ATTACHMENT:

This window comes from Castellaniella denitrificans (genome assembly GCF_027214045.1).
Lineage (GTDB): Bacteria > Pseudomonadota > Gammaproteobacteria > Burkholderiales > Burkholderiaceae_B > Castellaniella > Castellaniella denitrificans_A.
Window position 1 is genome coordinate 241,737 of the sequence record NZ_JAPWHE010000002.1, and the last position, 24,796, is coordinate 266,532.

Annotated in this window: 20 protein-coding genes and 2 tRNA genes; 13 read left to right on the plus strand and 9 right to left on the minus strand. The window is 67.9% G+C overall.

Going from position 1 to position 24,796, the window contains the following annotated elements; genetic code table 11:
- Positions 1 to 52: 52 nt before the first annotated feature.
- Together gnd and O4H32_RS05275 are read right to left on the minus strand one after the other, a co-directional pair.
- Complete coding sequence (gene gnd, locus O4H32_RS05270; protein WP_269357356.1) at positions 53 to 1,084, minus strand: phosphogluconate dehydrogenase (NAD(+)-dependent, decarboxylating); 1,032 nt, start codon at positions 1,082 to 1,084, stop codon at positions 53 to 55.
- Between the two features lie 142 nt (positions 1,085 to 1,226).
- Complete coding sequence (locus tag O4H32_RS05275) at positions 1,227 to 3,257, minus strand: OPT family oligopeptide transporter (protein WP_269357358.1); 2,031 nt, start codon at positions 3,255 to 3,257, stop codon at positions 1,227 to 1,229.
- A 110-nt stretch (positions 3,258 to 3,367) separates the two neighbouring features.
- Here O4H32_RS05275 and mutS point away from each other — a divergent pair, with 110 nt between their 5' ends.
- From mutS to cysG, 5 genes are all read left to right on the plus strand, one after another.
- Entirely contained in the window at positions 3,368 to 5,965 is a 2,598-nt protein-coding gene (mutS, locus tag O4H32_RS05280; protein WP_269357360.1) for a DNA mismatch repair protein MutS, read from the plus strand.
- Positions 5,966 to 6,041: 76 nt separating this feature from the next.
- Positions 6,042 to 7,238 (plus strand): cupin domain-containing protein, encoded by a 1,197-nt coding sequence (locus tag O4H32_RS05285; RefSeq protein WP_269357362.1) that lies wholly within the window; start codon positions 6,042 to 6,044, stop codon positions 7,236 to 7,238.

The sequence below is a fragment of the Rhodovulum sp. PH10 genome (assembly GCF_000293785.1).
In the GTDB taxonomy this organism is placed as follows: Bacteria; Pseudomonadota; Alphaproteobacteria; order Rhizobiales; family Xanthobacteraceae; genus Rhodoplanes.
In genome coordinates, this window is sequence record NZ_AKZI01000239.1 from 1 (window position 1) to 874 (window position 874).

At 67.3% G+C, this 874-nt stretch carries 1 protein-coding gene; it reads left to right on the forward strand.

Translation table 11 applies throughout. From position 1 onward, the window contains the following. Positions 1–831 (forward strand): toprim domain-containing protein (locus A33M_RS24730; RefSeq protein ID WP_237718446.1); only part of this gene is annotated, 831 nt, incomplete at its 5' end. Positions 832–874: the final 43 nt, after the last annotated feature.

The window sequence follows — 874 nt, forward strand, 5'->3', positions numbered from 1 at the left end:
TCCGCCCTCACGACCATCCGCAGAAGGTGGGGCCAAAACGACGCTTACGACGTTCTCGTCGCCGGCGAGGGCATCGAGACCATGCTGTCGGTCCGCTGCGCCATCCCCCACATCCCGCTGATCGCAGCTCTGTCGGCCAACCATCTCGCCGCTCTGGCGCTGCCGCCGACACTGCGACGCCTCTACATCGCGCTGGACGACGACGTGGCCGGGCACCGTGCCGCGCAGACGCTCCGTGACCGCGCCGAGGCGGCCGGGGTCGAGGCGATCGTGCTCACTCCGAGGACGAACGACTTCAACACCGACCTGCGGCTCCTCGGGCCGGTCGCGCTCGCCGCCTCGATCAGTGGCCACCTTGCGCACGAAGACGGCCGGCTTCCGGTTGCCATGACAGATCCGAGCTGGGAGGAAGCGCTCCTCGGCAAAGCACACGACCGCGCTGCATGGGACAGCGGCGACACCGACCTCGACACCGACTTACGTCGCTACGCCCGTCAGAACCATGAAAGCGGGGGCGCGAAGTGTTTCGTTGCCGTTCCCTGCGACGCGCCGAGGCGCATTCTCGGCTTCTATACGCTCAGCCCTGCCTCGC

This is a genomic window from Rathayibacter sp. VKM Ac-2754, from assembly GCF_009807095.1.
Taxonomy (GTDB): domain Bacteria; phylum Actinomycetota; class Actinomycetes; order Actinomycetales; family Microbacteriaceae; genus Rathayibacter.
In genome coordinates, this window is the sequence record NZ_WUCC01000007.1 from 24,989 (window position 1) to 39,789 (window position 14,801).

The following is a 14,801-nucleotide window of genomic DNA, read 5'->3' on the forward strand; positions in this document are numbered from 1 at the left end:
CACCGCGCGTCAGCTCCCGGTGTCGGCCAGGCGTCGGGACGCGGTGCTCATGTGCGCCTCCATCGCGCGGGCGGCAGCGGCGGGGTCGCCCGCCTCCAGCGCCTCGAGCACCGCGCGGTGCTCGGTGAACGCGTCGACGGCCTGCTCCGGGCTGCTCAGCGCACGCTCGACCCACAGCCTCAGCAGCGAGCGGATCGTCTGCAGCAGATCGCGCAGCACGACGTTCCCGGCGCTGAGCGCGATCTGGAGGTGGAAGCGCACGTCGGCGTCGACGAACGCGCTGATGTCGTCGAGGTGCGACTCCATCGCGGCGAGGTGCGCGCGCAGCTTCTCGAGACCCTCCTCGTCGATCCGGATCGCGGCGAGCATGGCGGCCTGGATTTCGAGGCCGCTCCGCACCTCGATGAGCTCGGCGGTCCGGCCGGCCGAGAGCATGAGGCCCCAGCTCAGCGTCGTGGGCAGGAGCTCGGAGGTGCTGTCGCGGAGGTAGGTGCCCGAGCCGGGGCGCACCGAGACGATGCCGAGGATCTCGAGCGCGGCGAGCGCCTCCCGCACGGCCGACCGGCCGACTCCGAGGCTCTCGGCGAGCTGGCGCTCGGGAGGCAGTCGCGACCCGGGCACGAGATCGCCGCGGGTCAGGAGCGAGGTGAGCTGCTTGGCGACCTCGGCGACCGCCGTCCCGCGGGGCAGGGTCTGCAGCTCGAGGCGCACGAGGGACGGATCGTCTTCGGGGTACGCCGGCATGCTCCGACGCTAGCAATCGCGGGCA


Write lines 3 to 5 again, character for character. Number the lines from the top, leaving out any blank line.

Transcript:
Window position 1 is genome coordinate 241,737 of the sequence record NZ_JAPWHE010000002.1, and the last position, 24,796, is coordinate 266,532.

Annotated in this window: 20 protein-coding genes and 2 tRNA genes; 13 read left to right on the plus strand and 9 right to left on the minus strand. The window is 67.9% G+C overall.

Going from position 1 to position 24,796, the window contains the following annotated elements; genetic code table 11: